Tuesday, May 08, 2018

Richard Florida on Choi, Green and Noh

He writes about what we write about on education, migration and rent.

It’s abundantly clear that in today’s economy, the ability to attract and mobilize highly educated people—so-called human capital—is the key factor in the the wealth of nations as well of that of cities. But the driving force of talent in economic growth also contributes to our worsening divides. While metropolitan areas with more educated people have higher levels of income, they also have higher housing costs. And the burden of those costs falls hardest on the less educated.
working paper by urban economist Richard Green, of the University of Southern California, and Jung Choi, of the Urban Institute takes, a deep dive into this conundrum....



Monday, May 07, 2018

Ten things data have taught me about the world.

(1) Tax cuts do not magically create growth; 

(2) Vaccines are among the best things we have ever invented; 

(3) raising the minimum wage to a point improves living standards for low wage workers (and that point may be somewhere between $11 and $15 per hour), beyond that point, it lowers living standards for low wage workers; 

(4) GMOs are fine; 

(5) the benefits of the Clean Air Act swamp the costs by an order of magnitude or more; 

(6) the mortgage interest deduction has a vanishingly small impact on the homeownership rate; 

(7) trade has raised living standards for hundreds of millions around the world; 

(8) trade has reduced living standards for low skilled workers in the US; 

(9) rent control reduces the stock of rental housing; 

(10) even though I like Lebron better than Jordan, MJ was the better player.

Sunday, April 15, 2018

Rent Stabilization Fails to Target Those in Need

Rent stabilization is a transfer from those who own rent stabilized units to those who live in such units.  As such, it is not a specific redistribution from high income households to low income households, but rather a random distribution from owners of various income levels (who can range from middle-class owners of one unit to large holders of private equity or REITS) to renters of various income levels.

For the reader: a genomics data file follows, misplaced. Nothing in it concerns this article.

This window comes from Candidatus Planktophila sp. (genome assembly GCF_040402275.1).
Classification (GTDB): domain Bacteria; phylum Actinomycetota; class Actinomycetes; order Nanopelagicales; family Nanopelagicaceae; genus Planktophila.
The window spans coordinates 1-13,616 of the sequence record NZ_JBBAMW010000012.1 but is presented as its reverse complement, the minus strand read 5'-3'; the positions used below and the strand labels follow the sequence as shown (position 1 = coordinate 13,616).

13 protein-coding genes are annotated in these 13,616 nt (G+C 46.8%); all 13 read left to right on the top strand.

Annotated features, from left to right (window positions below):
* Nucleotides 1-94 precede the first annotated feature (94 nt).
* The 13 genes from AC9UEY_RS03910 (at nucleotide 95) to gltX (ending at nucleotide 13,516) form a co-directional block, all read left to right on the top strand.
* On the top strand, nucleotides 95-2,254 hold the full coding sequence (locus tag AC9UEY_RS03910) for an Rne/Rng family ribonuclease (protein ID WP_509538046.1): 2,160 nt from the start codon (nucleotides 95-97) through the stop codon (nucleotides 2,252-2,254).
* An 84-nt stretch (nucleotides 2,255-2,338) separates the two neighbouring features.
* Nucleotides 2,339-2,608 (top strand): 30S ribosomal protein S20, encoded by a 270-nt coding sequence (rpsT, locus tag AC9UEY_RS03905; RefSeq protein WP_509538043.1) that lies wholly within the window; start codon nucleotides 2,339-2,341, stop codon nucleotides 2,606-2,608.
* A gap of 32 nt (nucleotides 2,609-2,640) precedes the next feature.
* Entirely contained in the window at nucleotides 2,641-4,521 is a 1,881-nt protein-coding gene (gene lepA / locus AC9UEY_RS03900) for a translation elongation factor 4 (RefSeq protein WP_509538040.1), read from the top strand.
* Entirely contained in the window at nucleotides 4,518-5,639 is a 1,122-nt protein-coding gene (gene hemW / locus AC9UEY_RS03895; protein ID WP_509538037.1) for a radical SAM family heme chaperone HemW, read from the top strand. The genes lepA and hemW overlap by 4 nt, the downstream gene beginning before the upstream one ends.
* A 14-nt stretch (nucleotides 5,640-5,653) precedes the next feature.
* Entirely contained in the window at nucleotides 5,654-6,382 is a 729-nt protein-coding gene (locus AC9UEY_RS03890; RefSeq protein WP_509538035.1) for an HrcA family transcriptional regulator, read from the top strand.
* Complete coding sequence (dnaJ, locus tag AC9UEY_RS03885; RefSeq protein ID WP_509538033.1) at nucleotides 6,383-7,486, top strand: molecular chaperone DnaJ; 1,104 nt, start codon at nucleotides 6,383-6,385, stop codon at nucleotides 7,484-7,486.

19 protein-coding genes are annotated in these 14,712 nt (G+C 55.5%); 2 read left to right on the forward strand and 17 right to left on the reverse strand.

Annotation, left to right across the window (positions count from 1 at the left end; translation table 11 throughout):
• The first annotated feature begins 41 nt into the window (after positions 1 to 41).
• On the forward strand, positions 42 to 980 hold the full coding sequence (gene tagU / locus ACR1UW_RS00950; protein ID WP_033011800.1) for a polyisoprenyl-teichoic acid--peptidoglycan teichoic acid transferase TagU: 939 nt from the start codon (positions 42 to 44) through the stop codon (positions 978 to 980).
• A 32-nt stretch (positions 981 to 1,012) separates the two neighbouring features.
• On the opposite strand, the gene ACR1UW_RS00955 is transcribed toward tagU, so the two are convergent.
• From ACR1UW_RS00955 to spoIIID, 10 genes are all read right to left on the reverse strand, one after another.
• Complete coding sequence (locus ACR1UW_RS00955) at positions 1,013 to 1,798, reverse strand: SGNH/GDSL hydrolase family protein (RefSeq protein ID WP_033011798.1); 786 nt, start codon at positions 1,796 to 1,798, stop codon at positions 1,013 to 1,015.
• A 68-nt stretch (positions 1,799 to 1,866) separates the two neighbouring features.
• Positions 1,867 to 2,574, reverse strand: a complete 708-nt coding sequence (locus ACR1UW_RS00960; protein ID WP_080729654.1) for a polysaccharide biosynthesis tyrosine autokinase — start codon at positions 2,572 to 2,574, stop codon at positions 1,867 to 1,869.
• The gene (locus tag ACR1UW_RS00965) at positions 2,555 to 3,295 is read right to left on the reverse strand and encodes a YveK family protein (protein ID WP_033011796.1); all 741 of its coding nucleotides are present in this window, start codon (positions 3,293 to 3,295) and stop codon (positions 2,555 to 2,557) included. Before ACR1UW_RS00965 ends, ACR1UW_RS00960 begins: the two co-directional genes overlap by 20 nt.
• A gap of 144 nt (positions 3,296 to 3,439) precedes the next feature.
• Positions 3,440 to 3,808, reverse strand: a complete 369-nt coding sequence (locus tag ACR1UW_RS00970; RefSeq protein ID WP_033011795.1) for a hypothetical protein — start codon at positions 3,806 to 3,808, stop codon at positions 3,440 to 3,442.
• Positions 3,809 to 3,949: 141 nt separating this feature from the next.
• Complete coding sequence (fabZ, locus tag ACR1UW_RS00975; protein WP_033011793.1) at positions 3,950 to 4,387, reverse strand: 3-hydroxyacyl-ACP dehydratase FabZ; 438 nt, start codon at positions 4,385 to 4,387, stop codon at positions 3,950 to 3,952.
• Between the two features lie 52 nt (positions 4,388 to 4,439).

I know of no good way to recover the incomes of property owners, but we can get a flavor of the distribution of income among beneficiaries of rent stabilized properties in Los Angeles, by looking at the income distribution of those who live in properties built just before rent stabilization and just after.  We can't exactly nail it, because rent stabilization in LA went into effect into effect in October 1978, and the census tells us the decade in when properties were being built.  Still, comparing the incomes of renters living in buildings built in the 1970s with those of the 1980s can tell us something about how well targeted rent stabilization is.

I downloaded American Community Survey data from IPUMS USA.   (See Steven Ruggles, Katie Genadek, Ronald Goeken, Josiah Grover, and Matthew Sobek. Integrated Public Use Microdata Series: Version 7.0 [dataset]. Minneapolis, MN: University of Minnesota, 2017. 
https://doi.org/10.18128/D010.V7.0).  I looked at the city of Los Angeles, and stripped out single family detached houses, and, of course, owner houses.  I used the ACS Household Weights.  Here are the income distributions I found for properties built in the 1970s and 1980s.

Note that the median income of those in (largely) rent stabilized units is higher than those in units that are not stabilized.  Also note that the incomes at the 75th percentile are nearly the same.  At the 90th percentile, people in 1970s vintage properties have a lower income than those in 1980s properties, but their income is still rather high (i.e., it is a reasonable question to ask whether households who make $114,000 a year or more should be receiving a housing subsidy).

Taxing people of means (which we can identify) to provide housing subsidies to those without is good policy.  It is the correct way to help those whose income is insufficient to pay for adequate housing.

(p.s., whenever I post something like this, I welcome any and all attempts to reproduce it.  I makes mistakes!).